Categorical Perception of Sound Frequency by Crickets

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Science  13 Sep 1996:
Vol. 273, Issue 5281, pp. 1542-1544
DOI: 10.1126/science.273.5281.1542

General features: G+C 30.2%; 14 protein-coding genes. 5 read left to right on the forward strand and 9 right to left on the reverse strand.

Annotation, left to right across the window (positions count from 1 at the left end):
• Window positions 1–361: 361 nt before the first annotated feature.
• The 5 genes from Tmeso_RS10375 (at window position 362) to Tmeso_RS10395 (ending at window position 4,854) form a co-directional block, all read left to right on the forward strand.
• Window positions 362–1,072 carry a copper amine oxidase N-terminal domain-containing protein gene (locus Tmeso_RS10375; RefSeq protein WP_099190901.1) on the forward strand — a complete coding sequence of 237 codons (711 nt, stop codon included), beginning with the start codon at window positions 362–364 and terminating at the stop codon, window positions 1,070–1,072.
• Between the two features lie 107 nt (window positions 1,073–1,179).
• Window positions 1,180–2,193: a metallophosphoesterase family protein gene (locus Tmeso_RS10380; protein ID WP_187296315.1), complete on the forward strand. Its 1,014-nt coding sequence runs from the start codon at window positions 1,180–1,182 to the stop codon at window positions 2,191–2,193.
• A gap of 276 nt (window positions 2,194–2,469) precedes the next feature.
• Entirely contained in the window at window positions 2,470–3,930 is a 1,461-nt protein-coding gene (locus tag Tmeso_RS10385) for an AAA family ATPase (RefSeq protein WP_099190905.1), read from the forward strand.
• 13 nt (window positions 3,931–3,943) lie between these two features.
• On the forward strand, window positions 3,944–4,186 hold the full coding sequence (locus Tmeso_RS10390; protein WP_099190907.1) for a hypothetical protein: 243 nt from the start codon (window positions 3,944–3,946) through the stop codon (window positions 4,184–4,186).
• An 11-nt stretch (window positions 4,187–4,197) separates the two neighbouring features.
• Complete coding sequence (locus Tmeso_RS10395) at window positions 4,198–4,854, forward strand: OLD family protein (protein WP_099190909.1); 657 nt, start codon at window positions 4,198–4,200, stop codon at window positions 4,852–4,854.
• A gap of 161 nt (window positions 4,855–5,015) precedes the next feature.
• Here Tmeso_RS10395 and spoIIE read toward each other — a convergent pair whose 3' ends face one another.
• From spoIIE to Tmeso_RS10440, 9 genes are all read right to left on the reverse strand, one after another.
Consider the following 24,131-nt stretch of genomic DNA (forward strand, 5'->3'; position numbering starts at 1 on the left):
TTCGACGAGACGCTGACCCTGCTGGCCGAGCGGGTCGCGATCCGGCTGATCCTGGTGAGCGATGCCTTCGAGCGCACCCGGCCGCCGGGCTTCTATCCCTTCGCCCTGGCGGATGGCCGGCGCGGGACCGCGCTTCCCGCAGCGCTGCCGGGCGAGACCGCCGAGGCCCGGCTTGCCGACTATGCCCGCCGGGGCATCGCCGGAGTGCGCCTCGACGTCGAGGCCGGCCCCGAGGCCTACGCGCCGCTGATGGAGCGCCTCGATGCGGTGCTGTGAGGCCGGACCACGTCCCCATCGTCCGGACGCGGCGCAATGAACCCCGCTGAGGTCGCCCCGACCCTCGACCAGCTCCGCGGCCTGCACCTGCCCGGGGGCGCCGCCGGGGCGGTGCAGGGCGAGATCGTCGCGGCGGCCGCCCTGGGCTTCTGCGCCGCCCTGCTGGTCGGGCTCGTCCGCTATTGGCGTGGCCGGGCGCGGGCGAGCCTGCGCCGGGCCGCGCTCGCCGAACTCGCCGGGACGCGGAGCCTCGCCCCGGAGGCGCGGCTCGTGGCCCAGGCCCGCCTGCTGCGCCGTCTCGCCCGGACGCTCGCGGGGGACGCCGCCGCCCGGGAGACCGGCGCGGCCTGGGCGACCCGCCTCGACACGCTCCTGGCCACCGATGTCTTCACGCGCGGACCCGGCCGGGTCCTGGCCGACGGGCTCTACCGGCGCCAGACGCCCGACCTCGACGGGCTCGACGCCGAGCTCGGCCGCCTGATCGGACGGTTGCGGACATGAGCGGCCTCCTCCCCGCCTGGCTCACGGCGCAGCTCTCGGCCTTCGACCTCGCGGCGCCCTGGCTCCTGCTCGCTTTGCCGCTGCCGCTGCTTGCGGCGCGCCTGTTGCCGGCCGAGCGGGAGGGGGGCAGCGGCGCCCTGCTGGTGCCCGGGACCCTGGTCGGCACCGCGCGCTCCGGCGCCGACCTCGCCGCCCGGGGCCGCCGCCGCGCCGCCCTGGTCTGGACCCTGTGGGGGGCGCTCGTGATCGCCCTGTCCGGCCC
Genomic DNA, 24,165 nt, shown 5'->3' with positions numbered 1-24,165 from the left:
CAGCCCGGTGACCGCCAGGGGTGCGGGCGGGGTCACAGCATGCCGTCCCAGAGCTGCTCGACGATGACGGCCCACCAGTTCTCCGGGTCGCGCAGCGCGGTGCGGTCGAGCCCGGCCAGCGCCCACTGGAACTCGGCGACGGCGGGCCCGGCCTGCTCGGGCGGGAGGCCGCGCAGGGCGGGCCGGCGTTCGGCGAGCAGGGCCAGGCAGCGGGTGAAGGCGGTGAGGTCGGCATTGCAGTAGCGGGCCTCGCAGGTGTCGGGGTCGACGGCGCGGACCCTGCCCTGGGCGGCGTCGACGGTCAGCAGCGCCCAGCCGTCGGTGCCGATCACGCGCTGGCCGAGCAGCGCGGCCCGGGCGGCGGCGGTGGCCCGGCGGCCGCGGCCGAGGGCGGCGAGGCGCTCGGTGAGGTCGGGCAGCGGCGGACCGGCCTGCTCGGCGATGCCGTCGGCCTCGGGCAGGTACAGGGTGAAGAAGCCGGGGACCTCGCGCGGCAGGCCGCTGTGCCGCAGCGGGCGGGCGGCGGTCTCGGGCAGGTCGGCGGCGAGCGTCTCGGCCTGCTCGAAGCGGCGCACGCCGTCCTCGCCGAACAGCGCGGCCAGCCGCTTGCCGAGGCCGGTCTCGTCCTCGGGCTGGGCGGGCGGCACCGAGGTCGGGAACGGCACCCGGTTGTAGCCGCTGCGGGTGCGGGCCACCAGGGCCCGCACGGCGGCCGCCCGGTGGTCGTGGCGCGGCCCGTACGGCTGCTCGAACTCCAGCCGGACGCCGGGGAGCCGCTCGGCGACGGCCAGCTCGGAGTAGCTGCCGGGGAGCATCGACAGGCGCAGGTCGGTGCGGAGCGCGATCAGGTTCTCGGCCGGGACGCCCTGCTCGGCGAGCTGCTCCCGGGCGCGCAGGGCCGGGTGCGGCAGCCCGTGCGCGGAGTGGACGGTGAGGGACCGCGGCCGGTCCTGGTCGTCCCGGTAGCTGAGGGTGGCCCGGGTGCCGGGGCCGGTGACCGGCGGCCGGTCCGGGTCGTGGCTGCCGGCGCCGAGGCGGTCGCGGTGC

Partitioning continuously varying stimuli into categories is a fundamental problem of perception. One solution to this problem, categorical perception, is known primarily from human speech, but also occurs in other modalities and in some mammals and birds. Categorical perception was tested in crickets by using two paradigms of human psychophysics, labeling and habituation-dishabituation. The results show that crickets divide sound frequency categorically between attractive (<16 kilohertz) and repulsive (>16 kilohertz) sounds. There is sharp discrimination between these categories but no discrimination between different frequencies of ultrasound. This demonstration of categorical perception in an invertebrate suggests that categorical perception may be a basic and widespread feature of sensory systems, from humans to invertebrates.

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